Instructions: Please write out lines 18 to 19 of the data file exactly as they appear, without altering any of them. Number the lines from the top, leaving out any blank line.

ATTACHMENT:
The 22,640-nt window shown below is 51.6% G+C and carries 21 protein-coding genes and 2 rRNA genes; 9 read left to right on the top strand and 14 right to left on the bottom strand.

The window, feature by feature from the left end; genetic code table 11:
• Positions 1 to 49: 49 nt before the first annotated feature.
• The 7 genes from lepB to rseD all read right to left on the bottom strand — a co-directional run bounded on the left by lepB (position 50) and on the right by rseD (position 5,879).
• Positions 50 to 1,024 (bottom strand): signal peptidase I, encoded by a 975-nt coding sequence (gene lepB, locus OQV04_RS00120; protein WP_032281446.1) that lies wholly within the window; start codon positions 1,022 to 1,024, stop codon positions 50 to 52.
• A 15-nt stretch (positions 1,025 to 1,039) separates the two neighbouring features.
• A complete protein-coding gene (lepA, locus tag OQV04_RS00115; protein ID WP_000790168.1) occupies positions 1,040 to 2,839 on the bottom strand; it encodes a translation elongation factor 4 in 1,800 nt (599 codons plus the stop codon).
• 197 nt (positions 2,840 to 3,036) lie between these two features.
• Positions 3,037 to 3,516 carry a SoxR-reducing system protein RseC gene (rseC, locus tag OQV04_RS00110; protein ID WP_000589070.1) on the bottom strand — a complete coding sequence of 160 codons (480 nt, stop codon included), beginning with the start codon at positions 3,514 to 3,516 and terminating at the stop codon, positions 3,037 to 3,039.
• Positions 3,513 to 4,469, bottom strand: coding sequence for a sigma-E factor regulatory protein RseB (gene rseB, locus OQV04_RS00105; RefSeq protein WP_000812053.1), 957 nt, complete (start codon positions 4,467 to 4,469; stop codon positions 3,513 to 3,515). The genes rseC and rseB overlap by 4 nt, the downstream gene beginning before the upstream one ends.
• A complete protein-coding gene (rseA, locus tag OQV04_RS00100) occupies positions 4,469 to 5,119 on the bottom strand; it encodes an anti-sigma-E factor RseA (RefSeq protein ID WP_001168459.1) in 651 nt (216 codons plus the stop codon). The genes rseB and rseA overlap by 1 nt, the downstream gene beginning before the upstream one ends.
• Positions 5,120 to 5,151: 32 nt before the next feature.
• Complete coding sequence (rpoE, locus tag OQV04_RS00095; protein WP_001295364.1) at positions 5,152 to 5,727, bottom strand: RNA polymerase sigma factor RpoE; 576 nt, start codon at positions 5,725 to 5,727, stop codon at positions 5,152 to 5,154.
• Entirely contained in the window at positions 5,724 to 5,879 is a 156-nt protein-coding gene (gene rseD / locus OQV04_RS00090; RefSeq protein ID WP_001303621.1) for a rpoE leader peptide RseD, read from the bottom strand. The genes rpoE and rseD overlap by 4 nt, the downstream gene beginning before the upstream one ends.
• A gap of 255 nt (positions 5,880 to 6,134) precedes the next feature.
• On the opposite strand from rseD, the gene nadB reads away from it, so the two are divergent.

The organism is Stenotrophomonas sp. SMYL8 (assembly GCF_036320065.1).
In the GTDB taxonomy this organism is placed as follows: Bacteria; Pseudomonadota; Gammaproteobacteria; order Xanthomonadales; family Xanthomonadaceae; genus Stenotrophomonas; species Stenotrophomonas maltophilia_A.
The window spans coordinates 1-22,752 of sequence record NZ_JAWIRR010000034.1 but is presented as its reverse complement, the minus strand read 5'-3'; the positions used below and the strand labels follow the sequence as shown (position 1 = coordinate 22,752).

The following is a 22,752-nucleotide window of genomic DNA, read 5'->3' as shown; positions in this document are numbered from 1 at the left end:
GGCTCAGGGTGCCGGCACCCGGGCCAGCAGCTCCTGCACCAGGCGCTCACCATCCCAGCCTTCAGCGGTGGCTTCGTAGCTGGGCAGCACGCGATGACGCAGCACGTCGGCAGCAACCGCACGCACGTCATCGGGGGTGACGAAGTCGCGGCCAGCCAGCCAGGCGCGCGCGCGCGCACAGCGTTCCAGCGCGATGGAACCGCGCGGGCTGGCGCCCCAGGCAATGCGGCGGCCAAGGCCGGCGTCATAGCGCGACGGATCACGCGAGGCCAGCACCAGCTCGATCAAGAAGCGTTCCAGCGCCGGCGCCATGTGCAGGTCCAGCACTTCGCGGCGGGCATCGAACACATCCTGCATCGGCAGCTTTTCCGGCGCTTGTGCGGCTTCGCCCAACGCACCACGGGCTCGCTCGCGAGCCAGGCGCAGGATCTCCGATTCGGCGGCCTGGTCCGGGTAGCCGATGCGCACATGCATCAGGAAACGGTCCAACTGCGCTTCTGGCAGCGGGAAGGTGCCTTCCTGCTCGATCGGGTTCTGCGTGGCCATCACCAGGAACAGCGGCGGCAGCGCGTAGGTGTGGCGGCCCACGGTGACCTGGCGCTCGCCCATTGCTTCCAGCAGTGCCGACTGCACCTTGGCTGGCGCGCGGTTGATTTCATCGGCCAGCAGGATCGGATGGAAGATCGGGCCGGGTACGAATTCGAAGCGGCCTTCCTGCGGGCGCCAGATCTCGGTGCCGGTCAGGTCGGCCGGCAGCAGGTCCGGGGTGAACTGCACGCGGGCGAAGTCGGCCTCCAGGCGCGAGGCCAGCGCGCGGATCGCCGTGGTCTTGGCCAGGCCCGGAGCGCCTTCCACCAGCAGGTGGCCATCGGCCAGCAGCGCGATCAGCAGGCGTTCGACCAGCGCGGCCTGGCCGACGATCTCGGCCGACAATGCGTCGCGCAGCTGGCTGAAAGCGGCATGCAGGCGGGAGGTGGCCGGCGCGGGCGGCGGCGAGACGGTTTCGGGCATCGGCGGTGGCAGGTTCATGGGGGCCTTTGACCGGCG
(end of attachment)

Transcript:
In the GTDB taxonomy this organism is placed as follows: Bacteria; Pseudomonadota; Gammaproteobacteria; order Xanthomonadales; family Xanthomonadaceae; genus Stenotrophomonas; species Stenotrophomonas maltophilia_A.
The window spans coordinates 1-22,752 of sequence record NZ_JAWIRR010000034.1 but is presented as its reverse complement, the minus strand read 5'-3'; the positions used below and the strand labels follow the sequence as shown (position 1 = coordinate 22,752).